Jack Layton: Canada has lost a great Canadian

The news of Jack Layton's passing has led to an outpouring of tributes, tributes that span the entire political spectrum and reflect the profound impact that this man had on our lives, our communities, but most of all, our country. The common theme that runs through so many of those tributes is the recognition that Jack Layton's approach to politics and engagement with voters has transformed more than just his party. It has also changed the way in which Canadians see themselves, a change that will be one of the lasting features of his legacy.

His great strength and leadership were evident from his early days in the House of Commons where he showed an enormous capacity to mobilize his caucus and focus debate on issues that were critical to Canadians. We saw that capacity at work when then Prime Minister Paul Martin had to concede to pressures from Mr. Layton to amend his federal budget and put additional funding into social programs. Layton was similarly focused in December of 2008 when he mobilized a majority movement within the House of Commons to challenge the Harper government's reluctance to take meaningful action in the face of mounting economic uncertainty in Canada. Although Layton's efforts to formalize that pressure into a coalition government did not succeed, they did demonstrate his ability to work across partisan lines to advance progressive change. When his party made the major breakthrough in 2011 and formed the Official Opposition in the House of Commons, it was Jack Layton's ability to connect with Canadians that made that historic transformation possible.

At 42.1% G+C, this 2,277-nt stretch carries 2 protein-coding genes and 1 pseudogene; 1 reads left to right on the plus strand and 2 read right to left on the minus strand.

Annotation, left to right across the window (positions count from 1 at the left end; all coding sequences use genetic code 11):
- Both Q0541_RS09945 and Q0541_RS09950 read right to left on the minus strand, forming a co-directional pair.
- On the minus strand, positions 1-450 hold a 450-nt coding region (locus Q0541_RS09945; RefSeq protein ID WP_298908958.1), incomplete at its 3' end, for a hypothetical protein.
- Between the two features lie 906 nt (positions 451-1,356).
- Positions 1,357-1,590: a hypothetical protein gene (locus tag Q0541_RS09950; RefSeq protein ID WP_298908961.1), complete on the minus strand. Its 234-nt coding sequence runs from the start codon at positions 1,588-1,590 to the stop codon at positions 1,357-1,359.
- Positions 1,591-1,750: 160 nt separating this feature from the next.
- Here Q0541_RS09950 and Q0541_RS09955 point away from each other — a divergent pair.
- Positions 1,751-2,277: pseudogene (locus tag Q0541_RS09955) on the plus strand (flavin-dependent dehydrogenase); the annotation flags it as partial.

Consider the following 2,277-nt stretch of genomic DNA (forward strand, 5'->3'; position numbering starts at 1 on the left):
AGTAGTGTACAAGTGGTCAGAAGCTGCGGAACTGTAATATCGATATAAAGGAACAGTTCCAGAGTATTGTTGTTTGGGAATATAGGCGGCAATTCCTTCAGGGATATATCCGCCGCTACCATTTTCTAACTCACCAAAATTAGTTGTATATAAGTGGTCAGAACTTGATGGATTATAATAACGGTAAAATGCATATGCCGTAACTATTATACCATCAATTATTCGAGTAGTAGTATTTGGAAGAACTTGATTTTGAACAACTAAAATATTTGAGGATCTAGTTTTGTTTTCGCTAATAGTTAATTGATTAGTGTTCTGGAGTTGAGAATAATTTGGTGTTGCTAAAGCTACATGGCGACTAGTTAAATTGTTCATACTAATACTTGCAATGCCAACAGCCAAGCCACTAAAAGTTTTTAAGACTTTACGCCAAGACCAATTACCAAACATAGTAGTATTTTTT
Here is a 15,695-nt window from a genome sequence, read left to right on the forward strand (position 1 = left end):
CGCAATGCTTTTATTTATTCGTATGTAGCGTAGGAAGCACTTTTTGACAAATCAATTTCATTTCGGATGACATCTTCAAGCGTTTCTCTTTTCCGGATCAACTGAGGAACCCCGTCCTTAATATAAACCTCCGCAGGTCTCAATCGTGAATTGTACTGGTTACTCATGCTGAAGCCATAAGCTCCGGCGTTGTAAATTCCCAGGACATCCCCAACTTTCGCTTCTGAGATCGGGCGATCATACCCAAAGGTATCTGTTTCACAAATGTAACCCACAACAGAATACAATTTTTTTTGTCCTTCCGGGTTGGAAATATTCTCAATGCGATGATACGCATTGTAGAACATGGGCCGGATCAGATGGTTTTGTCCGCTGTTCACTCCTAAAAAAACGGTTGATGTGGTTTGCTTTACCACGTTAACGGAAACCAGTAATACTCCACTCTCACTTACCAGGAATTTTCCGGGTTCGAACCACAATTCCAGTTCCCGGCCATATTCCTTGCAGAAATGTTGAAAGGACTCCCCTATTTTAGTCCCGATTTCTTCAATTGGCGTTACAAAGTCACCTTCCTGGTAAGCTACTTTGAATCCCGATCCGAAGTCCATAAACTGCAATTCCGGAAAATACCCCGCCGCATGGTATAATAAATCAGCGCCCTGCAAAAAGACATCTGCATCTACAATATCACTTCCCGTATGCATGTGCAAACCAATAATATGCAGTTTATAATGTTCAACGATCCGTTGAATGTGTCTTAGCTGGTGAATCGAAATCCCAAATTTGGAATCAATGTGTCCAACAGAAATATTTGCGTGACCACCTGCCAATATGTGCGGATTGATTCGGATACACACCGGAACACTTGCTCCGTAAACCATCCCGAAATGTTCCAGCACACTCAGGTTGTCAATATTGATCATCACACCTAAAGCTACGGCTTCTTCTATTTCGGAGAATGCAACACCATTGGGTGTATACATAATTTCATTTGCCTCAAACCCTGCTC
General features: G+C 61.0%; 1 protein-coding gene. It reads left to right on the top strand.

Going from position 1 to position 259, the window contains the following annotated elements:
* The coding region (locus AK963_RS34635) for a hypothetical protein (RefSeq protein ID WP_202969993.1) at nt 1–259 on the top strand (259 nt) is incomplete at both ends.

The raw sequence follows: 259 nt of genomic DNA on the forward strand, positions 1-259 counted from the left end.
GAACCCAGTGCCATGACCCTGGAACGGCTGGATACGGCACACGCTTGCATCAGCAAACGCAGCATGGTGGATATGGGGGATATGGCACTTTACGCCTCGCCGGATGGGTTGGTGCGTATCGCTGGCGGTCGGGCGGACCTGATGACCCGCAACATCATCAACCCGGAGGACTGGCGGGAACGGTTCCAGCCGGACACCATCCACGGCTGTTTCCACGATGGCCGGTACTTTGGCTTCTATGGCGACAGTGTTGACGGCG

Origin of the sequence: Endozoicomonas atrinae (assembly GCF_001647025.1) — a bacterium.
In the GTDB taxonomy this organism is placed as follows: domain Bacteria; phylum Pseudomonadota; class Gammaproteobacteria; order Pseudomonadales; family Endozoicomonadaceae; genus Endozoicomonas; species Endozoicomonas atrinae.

In many ways it is no surprise that even in his final days, while struggling with cancer, that he found the energy to write a letter to Canadians, a letter that concludes with words that were so very much at the core of what Jack Layton stood for and used to guide him through both his public and private life. He talked about love, hope and optimism; qualities that he believed were more than just the attributes of good people. He saw them as catalysts for change, change that recognized the possibility for better in all of us and all of what we stand for as a country.

Canada has lost a great citizen, a person who knew that great things happen when ordinary people work to make it happen. That's Jack Layton's legacy to all Canadians. He will be truly missed.

About FPSE

The Federation of Post-Secondary Educators of BC is the provincial voice for faculty and staff in BC teaching universities, colleges and institutes, and in private sector institutions. FPSE member locals, represented by Presidents' Council and the Executive, represent over 10,000 faculty and staff at 18 public and 12 private sector institutions.